In the course of the present year several foreign commentaries upon Mr. Darwin's great work have made their appearance. Those who have perused that remarkable chapter of the 'Antiquity of Man,' in which Sir Charles Lyell draws a parallel between the development of species and that of languages, will be glad to hear that one of the most eminent philologers of Germany, Professor Schleicher, has, independently, published a most instructive and philosophical pamphlet (an excellent notice of which is to be found in the 'Reader', for February 27th of this year) supporting similar views with all the weight of his special knowledge and established authority as a linguist. Professor Haeckel, to whom Schleicher addresses himself, previously took occasion, in his splendid monograph on the 'Radiolaria' , to express his high appreciation of, and general concordance with, Mr. Darwin's views.
But the most elaborate criticisms of the 'Origin of Species' which have appeared are two works of very widely different merit, the one by Professor Kolliker, the well-known anatomist and histologist of Wurzburg; the other by M. Flourens, Perpetual Secretary of the French Academy of Sciences.
Professor Kolliker's critical essay 'Upon the Darwinian Theory' is, like all that proceeds from the pen of that thoughtful and accomplished writer, worthy of the most careful consideration. It comprises a brief but clear sketch of Darwin's views, followed by an enumeration of the leading difficulties in the way of their acceptance; difficulties which would appear to be insurmountable to Professor Kolliker, inasmuch as he proposes to replace Mr. Darwin's Theory by one which he terms the 'Theory of Heterogeneous Generation.' We shall proceed to consider first the destructive, and secondly, the constructive portion of the essay.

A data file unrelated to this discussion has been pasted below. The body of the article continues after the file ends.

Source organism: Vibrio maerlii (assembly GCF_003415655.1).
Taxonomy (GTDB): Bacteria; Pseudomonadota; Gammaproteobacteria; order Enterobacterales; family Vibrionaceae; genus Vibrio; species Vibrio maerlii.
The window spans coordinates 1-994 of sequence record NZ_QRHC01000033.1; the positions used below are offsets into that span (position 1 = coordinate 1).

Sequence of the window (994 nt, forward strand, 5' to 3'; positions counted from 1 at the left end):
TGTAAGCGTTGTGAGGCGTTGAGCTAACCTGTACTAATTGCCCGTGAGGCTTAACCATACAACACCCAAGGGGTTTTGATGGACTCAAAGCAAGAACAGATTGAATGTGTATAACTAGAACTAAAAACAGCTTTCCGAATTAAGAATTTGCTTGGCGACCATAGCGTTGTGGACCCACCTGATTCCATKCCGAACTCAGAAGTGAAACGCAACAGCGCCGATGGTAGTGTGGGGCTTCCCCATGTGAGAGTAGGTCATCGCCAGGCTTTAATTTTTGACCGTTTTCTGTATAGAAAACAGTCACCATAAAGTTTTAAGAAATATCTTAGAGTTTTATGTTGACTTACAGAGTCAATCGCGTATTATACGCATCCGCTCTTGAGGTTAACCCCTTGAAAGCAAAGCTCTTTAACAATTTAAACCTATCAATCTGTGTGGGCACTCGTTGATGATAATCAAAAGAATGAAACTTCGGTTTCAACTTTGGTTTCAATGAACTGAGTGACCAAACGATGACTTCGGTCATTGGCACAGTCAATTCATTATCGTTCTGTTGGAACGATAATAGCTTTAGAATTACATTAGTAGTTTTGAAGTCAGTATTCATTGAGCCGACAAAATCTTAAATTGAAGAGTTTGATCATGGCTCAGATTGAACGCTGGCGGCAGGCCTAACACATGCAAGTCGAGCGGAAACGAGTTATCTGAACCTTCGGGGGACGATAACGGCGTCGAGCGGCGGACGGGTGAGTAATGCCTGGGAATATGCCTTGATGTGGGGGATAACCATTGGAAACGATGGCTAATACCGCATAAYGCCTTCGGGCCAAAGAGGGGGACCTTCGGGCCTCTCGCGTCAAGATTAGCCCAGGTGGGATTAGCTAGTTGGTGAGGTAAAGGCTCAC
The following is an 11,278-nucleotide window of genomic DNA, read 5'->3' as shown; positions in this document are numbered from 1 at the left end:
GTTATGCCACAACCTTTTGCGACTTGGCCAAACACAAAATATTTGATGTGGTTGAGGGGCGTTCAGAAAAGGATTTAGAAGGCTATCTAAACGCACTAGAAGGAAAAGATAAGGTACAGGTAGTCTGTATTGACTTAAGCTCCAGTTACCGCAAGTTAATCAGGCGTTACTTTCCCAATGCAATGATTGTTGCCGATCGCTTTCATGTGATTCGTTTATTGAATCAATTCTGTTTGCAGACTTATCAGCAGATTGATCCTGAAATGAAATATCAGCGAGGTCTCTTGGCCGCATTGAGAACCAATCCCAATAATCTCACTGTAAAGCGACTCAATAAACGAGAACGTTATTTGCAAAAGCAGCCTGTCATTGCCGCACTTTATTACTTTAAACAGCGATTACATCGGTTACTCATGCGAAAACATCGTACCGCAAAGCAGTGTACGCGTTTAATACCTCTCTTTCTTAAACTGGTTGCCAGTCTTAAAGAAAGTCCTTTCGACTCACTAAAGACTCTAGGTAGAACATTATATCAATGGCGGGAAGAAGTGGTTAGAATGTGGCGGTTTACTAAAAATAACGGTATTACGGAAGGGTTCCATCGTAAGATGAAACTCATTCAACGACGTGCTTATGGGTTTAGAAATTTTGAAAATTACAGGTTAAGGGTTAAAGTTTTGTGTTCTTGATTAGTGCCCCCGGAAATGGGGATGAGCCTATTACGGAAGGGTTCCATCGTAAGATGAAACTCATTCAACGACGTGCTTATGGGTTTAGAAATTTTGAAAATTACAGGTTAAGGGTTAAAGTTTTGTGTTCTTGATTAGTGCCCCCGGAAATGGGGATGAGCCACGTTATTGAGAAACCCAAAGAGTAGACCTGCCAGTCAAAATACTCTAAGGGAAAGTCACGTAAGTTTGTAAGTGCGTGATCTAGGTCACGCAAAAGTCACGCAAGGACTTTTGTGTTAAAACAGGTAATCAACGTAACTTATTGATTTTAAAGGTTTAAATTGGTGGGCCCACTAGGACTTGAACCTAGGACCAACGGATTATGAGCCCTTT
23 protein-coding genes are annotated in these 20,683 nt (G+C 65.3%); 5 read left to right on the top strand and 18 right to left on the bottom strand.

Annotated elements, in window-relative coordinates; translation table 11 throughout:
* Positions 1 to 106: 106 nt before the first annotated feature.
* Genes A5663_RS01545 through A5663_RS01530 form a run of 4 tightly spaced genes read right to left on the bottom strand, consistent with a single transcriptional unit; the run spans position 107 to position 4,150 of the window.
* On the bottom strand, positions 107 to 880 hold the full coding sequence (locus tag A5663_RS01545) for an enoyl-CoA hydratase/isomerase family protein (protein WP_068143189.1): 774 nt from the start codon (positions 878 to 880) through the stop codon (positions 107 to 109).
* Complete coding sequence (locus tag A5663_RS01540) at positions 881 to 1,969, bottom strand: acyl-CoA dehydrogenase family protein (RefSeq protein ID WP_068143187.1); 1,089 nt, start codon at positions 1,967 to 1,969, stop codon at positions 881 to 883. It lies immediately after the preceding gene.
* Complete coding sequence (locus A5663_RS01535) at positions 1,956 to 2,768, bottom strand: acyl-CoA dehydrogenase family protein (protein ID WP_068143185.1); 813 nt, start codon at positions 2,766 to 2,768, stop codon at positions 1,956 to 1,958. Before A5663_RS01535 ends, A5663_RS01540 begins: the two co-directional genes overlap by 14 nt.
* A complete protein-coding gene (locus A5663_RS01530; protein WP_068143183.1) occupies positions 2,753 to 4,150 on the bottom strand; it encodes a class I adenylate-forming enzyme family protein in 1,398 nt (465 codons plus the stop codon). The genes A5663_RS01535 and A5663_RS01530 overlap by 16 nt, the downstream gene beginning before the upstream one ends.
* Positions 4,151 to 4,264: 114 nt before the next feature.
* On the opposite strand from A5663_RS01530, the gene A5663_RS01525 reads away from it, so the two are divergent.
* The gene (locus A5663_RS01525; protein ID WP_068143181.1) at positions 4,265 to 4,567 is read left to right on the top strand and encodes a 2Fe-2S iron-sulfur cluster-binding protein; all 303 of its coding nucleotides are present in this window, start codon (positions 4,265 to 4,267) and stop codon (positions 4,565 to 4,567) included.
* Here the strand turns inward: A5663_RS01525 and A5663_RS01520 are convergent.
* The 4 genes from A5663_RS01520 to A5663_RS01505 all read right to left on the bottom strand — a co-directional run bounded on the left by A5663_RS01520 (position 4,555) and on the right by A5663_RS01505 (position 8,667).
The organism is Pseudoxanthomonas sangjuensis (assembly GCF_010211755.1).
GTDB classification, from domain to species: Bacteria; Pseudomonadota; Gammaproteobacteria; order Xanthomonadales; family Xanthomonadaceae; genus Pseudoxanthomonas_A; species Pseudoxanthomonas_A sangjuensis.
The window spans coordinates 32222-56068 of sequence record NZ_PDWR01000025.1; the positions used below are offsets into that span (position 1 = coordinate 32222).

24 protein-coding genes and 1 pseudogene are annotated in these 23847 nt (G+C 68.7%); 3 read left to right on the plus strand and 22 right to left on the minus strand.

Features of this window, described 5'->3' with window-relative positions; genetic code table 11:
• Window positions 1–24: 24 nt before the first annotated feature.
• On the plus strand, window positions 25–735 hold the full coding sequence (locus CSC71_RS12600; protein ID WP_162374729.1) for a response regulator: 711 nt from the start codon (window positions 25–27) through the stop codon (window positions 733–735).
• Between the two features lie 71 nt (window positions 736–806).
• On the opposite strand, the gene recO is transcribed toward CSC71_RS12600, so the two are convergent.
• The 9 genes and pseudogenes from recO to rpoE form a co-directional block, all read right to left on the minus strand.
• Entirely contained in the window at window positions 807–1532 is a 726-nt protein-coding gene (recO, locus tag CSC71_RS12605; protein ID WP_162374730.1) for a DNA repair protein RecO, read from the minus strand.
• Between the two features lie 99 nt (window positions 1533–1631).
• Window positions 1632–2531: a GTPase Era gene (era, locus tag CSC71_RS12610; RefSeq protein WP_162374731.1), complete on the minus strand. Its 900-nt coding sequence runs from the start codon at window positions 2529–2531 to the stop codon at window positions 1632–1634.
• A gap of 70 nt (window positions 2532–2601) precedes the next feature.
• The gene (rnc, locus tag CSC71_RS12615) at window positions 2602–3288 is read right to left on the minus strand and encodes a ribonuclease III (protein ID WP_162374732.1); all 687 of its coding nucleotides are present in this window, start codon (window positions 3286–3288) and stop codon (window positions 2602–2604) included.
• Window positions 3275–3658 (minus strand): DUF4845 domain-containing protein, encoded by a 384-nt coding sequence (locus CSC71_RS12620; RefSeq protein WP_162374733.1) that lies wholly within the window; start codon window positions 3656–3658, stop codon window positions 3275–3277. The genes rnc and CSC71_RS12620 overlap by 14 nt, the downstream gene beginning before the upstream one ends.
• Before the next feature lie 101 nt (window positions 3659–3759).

We regret to find ourselves compelled to dissent very widely from many of Professor Kolliker's remarks; and from none more thoroughly than from those in which he seeks to define what we may term the philosophical position of Darwinism.
"Darwin," says Professor Kolliker, "is, in the fullest sense of the word, a Teleologist. He says quite distinctly (First Edition, pp. 199, 200) that every particular in the structure of an animal has been created for its benefit, and he regards the whole series of animal forms only from this point of view."
"7. The teleological general conception adopted by Darwin is a mistaken one.
"Varieties arise irrespectively of the notion of purpose, or of utility, according to general laws of Nature, and may be either useful, or hurtful, or indifferent.
"The assumption that an organism exists only on account of some definite end in view, and represents something more than the incorporation of a general idea, or law, implies a one-sided conception of the universe. Assuredly, every organ has, and every organism fulfils, its end, but its purpose is not the condition of its existence. Every organism is also sufficiently perfect for the purpose it serves, and in that, at least, it is useless to seek for a cause of its improvement."
It is singular how differently one and the same book will impress different minds. That which struck the present writer most forcibly on his first perusal of the 'Origin of Species' was the conviction that Teleology, as commonly understood, had received its deathblow at Mr. Darwin's hands. For the teleological argument runs thus: an organ or organism (A) is precisely fitted to perform a function or purpose (B); therefore it was specially constructed to perform that function. In Paley's famous illustration, the adaptation of all the parts of the watch to the function, or purpose, of showing the time, is held to be evidence that the watch was specially contrived to that end; on the ground, that the only cause we know of, competent to produce such an effect as a watch which shall keep time, is a contriving intelligence adapting the means directly to that end....